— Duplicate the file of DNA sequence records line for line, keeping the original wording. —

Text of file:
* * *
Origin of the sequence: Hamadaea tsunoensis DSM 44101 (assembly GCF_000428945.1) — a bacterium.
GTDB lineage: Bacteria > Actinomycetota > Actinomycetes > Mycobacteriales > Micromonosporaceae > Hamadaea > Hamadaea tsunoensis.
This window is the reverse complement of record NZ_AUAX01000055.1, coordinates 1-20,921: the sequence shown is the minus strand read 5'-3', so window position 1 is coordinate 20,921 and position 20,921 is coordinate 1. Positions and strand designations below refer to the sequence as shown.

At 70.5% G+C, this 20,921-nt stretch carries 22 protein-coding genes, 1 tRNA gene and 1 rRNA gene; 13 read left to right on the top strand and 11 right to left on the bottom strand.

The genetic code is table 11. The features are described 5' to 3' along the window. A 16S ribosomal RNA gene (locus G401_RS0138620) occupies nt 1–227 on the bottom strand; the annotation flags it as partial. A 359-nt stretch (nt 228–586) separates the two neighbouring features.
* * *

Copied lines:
Origin of the sequence: Hamadaea tsunoensis DSM 44101 (assembly GCF_000428945.1) — a bacterium.
GTDB lineage: Bacteria > Actinomycetota > Actinomycetes > Mycobacteriales > Micromonosporaceae > Hamadaea > Hamadaea tsunoensis.
This window is the reverse complement of record NZ_AUAX01000055.1, coordinates 1-20,921: the sequence shown is the minus strand read 5'-3', so window position 1 is coordinate 20,921 and position 20,921 is coordinate 1. Positions and strand designations below refer to the sequence as shown.

At 70.5% G+C, this 20,921-nt stretch carries 22 protein-coding genes, 1 tRNA gene and 1 rRNA gene; 13 read left to right on the top strand and 11 right to left on the bottom strand.

The genetic code is table 11. The features are described 5' to 3' along the window. A 16S ribosomal RNA gene (locus G401_RS0138620) occupies nt 1–227 on the bottom strand; the annotation flags it as partial. A 359-nt stretch (nt 228–586) separates the two neighbouring features.